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Review: Gravity


In this sci-fi thriller, Astronauts Ryan Stone and Matt Kowalski are led into a terrifying maelstrom of space debris that threatens their mission and, more importantly, their lives. Caught, and defenseless, in space there’s truly no place like home.

Sandra Bullock and George Clooney are a duo, unless you count Ed Harris’s Mission Control as tertiary.

Why be clever and call Gravity “weightless” or “lacks gravitas” when one can simply deem it bad? Puns can only make humour – not criticism – out of the basic banality of Alfonso Cuarón’s CGI stunt, which devises and then abuses 3D technology. The film is, while efficient, an extended sequence of astronaut Ryan Stone (Sandra Bullock) floating and flailing in repetitive thrusts as a storm of debris makes hash of her Mission Control ship, run of course by Houston (voiced by Ed Harris).

Cuarón, who directed 2006’s Children of Men, traffics in unbroken sequences that dramatize a character’s persistence against a relentlessly chaotic environment. Same in Gravity, only Cuarón’s steadicam endures for a facile purpose. With the intention of conveying the levitating feeling of being in space, Cuarón’s technique turns into exhibitionism as the film’s notions of awe and life/death contemplation float by with zero ease and profundity.

The first shot, a 20-minute one, practically announces AWE. Gravity dawns on an iridescent Planet Earth – awesome and beatific – and slowly gravitates to the wing of Mission Control where Ryan and veteran astronaut Matt Kowalski (George Clooney) try to capture a space module, and also share wisecracks and their amazement with Earth from space. Then Kowalski utters “I have a bad feeling about this mission”, a line that foreshadows Cuarón’s cliché, false sense of dread.

Cuarón wants to conjure up many feelings in Gravity: awe, terror, anticipation, and dread. But these elements are integrated so inelegantly from the clunky, ludicrous dialogue (recall near the end when Ryan whispers at the end of a monologue, “Roger that”, in such contrived, risible fashion?) to the affectless, in-your-face juvenile use of debris, water, and even teardrops that hit the frame with shallow impact (an approach that has been confused as “visceral”).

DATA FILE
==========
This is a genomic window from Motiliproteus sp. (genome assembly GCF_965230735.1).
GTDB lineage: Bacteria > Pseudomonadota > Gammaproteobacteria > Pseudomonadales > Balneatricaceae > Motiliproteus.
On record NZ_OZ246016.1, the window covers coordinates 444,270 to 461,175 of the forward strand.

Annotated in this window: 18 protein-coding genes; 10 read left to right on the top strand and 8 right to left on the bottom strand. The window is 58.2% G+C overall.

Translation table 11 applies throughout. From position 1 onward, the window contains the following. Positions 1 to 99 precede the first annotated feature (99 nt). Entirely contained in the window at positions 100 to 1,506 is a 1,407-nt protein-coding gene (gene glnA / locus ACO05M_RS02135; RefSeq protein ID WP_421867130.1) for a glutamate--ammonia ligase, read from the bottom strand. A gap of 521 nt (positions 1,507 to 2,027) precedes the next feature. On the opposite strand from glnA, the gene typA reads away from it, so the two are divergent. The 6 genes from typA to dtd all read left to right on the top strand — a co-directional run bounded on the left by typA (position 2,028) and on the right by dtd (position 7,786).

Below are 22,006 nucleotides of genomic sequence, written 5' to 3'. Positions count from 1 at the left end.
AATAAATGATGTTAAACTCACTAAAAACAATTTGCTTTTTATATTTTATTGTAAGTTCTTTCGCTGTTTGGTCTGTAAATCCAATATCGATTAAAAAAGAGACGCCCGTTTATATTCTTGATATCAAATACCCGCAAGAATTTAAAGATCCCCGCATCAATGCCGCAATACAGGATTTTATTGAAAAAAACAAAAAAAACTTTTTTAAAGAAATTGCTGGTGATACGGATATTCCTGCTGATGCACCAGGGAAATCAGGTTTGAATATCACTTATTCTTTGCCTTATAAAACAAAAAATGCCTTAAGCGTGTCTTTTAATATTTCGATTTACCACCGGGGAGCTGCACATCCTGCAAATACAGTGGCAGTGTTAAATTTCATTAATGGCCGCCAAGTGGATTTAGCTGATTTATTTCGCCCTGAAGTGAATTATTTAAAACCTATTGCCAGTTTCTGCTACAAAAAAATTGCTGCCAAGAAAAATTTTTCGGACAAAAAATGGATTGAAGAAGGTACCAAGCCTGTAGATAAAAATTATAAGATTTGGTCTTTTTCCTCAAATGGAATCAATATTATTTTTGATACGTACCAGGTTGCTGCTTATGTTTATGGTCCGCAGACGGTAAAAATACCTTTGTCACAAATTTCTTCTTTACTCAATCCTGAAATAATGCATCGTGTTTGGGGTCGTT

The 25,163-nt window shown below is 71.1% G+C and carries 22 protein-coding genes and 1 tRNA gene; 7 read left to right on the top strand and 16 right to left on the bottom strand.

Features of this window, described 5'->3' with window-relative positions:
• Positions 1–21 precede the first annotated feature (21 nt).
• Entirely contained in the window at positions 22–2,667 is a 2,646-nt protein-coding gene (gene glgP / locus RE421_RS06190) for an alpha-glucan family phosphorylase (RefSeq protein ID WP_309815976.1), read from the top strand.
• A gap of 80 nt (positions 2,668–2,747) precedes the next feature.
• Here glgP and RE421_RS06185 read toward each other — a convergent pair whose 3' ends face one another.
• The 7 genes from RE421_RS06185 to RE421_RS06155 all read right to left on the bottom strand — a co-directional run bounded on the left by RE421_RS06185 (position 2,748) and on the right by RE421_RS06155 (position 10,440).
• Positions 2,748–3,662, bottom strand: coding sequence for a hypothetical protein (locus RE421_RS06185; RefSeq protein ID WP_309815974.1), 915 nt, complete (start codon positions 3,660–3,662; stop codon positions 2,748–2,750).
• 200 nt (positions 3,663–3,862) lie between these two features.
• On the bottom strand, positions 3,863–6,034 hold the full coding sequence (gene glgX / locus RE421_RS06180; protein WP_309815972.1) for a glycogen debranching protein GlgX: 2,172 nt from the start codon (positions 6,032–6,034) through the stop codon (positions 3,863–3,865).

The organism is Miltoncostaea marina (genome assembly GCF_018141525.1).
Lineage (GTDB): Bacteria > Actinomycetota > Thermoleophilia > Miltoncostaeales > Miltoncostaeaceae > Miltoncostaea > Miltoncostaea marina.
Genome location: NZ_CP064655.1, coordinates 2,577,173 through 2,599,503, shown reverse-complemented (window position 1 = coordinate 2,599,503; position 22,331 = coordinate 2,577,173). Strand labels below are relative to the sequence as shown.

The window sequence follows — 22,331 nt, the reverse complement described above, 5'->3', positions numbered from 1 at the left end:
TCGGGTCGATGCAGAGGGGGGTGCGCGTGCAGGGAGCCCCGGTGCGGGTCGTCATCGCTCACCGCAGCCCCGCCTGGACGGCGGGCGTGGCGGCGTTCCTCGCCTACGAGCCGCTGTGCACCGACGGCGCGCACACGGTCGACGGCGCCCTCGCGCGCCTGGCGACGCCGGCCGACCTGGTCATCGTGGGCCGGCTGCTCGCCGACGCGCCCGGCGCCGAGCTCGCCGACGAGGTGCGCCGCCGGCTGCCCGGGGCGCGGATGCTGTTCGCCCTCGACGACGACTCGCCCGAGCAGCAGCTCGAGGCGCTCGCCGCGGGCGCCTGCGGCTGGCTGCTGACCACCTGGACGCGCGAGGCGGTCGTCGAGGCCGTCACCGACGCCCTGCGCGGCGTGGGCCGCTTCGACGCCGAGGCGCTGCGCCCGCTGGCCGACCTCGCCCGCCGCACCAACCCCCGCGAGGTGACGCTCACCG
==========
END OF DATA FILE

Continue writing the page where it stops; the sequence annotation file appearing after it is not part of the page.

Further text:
Cuarón assumes his tracking shots to be inherently mind-blowing, and does not realize that this technique can often be misused by overlooking dramatic impact. The unbroken shots hinder the organized build of emotion and drama that often stem from montage. Some declare Gravity an emotional experience, but where is it? The opening titles stress that sound cannot travel in space, and apparently neither can emotion. It is lost in a film that is essentially one fluid sequence of CGI trickery and excessive technique (all the bombastic music quells a believable sense of isolation and cold silence in space).

With these issues, can Gravity still resonate as a minimalistic blockbuster (the ultimate oxymoron)? Absolutely not. It’s still as intrusive and dumb as this summer’s Star Trek Into Darkness and Pacific Rim. Cuarón’s difference is his art-house pretense – his unsuccessful attempt at being contemplative and visually concise. But there’s still, as usual with most Hollywood blockbusters, no commanding rhythm or consistent visual awe. Just clutter – literally clutter – as a storm of debris sends Ryan into a whirlwind, and that gets old fast.

Bullock is fine as Ryan, but Cuarón never fleshes her out. The director’s first shot is essentially the exposition, but from there Ryan acts in a confused pattern of hesitance and resilience. Her heroism is oblique. She’s no Ripley. As a result, we do not respond to Ryan and thus the film is only immersive in the most superficial way: the CGI funhouse.

There’s just nothing subtle or graceful about Gravity. The film’s two extremes of fatalism and hope feel phony, since all of Cuarón’s dramaturgical elements are driven by artifice with the glib sentimentality and meaning. If Gravity really is a masterpiece, then the standard of cinema is now for banality – false technique and grandeur. Russian director Andrei Tarkovsky (Solaris, Stalker) would, hopefully, cringe at this sci-fi jape. Alas, I’ve beaten him to it.

Should You See It?
The hype is that you NEED a big screen to see it, preferably IMAX. If you choose to watch Gravity, I’d follow suit. The best part about the film are the visual effects, gargantuan that they are, so you may as well Super Size this sci-fi happy meal.

[star v=2]